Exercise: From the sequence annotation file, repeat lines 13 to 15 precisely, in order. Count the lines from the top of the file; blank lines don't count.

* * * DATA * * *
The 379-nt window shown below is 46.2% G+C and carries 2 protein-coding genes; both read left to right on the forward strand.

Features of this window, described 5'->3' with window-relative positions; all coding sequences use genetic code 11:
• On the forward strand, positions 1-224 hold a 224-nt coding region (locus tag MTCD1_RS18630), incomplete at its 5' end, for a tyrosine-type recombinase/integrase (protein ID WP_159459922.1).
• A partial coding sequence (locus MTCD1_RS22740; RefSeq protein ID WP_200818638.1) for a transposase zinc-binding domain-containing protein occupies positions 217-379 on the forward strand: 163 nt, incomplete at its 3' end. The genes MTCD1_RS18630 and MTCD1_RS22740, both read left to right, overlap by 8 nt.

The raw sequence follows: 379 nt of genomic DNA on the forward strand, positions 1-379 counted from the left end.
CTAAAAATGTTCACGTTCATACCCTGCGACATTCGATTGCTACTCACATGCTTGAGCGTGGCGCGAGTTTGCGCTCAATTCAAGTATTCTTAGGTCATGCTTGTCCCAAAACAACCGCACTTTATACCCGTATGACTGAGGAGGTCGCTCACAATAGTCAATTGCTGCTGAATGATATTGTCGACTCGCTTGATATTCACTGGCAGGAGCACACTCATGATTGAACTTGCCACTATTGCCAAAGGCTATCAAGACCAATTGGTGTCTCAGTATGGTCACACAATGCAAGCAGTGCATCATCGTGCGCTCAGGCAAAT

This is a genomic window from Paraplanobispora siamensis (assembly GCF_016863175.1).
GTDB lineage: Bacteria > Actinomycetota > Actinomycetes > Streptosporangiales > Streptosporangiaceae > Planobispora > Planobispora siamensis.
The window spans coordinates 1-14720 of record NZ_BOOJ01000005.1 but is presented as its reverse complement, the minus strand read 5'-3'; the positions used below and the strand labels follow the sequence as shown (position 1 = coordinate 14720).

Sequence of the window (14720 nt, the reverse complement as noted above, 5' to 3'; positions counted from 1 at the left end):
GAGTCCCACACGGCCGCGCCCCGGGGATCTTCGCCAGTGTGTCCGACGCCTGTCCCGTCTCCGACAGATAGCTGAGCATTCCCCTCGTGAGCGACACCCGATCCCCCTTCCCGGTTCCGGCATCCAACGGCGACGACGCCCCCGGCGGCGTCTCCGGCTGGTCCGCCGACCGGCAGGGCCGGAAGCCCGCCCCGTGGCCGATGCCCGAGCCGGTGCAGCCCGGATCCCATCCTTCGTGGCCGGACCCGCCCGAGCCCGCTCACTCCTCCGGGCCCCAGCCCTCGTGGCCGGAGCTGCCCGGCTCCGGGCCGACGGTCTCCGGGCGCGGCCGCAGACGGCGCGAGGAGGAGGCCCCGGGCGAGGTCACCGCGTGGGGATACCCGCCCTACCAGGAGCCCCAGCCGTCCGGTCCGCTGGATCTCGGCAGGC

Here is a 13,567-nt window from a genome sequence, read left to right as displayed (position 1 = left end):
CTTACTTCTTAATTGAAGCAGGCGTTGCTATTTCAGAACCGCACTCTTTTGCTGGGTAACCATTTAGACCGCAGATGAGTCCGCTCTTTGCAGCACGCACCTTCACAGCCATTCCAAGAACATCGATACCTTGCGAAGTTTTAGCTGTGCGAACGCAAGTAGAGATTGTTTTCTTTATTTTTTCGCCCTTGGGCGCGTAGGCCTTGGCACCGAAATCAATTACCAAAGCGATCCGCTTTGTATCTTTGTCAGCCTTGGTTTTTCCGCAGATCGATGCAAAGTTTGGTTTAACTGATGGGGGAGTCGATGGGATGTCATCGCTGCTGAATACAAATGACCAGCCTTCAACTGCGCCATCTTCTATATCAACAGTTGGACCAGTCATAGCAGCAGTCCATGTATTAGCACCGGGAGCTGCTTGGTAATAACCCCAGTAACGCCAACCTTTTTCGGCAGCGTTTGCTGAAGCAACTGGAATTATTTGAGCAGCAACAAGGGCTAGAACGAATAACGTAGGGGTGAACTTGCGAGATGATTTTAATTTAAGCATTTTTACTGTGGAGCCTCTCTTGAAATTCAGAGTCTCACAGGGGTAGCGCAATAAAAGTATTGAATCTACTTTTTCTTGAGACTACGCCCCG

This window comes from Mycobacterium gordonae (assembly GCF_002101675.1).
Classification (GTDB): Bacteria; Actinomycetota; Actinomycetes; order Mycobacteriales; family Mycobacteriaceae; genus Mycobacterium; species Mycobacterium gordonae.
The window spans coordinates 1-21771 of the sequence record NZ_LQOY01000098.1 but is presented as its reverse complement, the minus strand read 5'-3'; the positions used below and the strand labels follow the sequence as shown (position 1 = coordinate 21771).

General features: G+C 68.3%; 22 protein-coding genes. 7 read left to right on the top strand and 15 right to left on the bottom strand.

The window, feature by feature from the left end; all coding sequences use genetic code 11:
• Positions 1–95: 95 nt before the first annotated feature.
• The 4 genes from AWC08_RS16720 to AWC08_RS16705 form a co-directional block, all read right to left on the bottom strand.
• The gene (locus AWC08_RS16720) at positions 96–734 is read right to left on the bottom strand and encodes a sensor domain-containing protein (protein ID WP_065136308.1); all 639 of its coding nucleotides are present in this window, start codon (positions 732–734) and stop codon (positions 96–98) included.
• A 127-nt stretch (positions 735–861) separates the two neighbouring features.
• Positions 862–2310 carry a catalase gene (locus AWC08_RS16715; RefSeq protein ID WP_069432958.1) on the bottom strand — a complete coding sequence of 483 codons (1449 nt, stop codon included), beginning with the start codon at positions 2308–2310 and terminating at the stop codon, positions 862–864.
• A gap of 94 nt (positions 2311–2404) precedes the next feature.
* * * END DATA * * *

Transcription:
CTTACTTCTTAATTGAAGCAGGCGTTGCTATTTCAGAACCGCACTCTTTTGCTGGGTAACCATTTAGACCGCAGATGAGTCCGCTCTTTGCAGCACGCACCTTCACAGCCATTCCAAGAACATCGATACCTTGCGAAGTTTTAGCTGTGCGAACGCAAGTAGAGATTGTTTTCTTTATTTTTTCGCCCTTGGGCGCGTAGGCCTTGGCACCGAAATCAATTACCAAAGCGATCCGCTTTGTATCTTTGTCAGCCTTGGTTTTTCCGCAGATCGATGCAAAGTTTGGTTTAACTGATGGGGGAGTCGATGGGATGTCATCGCTGCTGAATACAAATGACCAGCCTTCAACTGCGCCATCTTCTATATCAACAGTTGGACCAGTCATAGCAGCAGTCCATGTATTAGCACCGGGAGCTGCTTGGTAATAACCCCAGTAACGCCAACCTTTTTCGGCAGCGTTTGCTGAAGCAACTGGAATTATTTGAGCAGCAACAAGGGCTAGAACGAATAACGTAGGGGTGAACTTGCGAGATGATTTTAATTTAAGCATTTTTACTGTGGAGCCTCTCTTGAAATTCAGAGTCTCACAGGGGTAGCGCAATAAAAGTATTGAATCTACTTTTTCTTGAGACTACGCCCCG

This window comes from Mycobacterium gordonae (assembly GCF_002101675.1).
Classification (GTDB): Bacteria; Actinomycetota; Actinomycetes; order Mycobacteriales; family Mycobacteriaceae; genus Mycobacterium; species Mycobacterium gordonae.